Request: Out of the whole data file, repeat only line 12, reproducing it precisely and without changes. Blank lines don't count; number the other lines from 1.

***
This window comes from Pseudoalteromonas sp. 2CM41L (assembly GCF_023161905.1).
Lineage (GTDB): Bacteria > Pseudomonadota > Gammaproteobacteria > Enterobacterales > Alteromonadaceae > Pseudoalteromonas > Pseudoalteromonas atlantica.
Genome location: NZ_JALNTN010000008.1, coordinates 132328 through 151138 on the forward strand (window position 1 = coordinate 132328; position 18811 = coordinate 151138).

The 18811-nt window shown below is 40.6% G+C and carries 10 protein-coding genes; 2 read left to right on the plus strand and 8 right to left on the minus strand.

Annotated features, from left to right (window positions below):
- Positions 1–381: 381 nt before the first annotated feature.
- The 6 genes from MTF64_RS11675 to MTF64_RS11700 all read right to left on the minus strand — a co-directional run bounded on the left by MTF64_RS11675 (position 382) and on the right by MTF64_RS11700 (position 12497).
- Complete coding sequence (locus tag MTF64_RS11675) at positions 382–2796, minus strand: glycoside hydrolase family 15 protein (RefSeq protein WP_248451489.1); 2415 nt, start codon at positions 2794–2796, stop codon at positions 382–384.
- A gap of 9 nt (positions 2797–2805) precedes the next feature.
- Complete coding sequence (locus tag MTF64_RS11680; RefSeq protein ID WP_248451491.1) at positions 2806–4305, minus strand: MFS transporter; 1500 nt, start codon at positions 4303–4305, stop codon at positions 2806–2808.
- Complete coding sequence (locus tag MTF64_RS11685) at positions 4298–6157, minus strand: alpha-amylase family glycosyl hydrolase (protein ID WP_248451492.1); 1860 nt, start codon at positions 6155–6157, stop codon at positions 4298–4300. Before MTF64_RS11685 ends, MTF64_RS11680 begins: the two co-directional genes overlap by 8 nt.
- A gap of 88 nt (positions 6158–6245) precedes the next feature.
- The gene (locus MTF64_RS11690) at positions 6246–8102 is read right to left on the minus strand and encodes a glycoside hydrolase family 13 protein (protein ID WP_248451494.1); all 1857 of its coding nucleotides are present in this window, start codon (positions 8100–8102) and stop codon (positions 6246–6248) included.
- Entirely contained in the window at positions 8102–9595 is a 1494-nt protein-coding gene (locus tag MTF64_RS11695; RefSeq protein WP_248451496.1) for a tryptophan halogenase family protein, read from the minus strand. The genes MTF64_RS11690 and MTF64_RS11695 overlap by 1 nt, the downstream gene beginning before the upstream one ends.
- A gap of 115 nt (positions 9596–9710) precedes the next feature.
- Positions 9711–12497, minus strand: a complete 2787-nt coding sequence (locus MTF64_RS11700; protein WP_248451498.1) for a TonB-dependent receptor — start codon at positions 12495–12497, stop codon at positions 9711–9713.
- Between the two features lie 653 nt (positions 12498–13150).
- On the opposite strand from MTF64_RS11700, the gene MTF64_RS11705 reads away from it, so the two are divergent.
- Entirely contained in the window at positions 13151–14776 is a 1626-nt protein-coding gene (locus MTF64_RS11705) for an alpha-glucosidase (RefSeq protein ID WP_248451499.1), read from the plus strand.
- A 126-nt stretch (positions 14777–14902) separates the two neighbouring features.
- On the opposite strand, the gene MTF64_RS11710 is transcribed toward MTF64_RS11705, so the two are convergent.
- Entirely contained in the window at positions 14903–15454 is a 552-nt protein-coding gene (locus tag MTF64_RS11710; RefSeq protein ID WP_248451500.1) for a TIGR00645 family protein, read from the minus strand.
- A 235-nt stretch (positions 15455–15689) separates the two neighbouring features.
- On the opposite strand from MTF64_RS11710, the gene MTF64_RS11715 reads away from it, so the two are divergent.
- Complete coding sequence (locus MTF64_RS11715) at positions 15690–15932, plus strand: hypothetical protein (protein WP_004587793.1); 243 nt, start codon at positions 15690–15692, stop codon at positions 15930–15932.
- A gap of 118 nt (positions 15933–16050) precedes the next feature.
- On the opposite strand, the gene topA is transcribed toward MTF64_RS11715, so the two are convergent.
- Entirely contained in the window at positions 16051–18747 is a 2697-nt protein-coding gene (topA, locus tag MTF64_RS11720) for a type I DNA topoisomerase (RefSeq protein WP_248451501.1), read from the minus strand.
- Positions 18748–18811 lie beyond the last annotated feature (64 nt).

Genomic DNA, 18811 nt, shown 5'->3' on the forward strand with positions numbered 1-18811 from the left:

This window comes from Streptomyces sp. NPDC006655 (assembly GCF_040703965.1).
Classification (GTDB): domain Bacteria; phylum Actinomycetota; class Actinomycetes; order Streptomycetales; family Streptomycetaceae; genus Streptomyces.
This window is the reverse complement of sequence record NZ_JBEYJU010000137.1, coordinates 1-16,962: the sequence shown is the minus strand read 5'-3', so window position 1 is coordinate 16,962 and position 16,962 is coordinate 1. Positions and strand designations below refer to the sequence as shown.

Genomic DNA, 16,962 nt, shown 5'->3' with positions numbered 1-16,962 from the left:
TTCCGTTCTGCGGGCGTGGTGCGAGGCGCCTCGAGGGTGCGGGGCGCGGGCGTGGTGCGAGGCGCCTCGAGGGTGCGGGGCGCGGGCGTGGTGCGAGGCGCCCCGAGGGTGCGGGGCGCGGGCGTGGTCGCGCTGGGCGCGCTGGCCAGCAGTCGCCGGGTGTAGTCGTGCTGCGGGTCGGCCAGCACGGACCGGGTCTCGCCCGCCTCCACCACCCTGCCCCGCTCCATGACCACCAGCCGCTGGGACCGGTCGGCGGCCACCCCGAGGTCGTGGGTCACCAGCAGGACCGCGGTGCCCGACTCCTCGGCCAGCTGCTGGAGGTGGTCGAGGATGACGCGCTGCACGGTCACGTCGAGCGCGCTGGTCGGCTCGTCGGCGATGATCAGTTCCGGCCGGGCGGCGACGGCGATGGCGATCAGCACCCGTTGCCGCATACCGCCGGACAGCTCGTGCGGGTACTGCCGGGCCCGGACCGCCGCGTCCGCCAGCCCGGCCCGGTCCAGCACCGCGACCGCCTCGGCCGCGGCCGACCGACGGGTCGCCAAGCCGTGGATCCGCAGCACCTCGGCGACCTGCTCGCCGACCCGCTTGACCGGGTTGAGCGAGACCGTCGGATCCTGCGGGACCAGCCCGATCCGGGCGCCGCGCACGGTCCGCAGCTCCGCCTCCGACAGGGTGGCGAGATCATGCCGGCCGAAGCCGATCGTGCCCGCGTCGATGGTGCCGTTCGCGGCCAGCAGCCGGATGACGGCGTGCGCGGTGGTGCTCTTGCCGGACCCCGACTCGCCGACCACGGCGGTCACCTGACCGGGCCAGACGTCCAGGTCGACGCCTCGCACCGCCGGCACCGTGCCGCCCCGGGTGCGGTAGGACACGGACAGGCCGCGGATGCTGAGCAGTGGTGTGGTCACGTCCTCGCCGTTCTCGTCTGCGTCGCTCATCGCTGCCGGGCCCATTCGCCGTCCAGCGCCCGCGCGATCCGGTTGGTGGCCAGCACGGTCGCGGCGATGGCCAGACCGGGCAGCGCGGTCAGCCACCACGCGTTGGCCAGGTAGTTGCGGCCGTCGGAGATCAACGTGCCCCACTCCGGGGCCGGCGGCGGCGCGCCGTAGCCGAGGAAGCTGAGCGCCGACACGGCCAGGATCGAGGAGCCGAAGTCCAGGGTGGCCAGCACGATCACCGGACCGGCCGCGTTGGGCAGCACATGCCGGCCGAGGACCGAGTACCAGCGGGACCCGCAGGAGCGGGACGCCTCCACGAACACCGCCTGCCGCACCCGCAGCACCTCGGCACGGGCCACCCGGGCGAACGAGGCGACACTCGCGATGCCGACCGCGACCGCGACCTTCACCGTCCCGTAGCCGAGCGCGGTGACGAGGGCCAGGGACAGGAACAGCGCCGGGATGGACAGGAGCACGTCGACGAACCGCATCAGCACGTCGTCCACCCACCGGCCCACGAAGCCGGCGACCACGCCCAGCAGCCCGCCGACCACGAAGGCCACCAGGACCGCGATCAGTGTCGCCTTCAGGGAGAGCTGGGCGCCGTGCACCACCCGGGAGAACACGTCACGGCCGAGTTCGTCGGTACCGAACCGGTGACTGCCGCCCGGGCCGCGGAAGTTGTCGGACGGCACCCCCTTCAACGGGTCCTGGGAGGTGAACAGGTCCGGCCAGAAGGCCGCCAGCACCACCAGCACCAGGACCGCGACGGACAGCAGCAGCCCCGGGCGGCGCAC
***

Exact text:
- A gap of 88 nt (positions 6158–6245) precedes the next feature.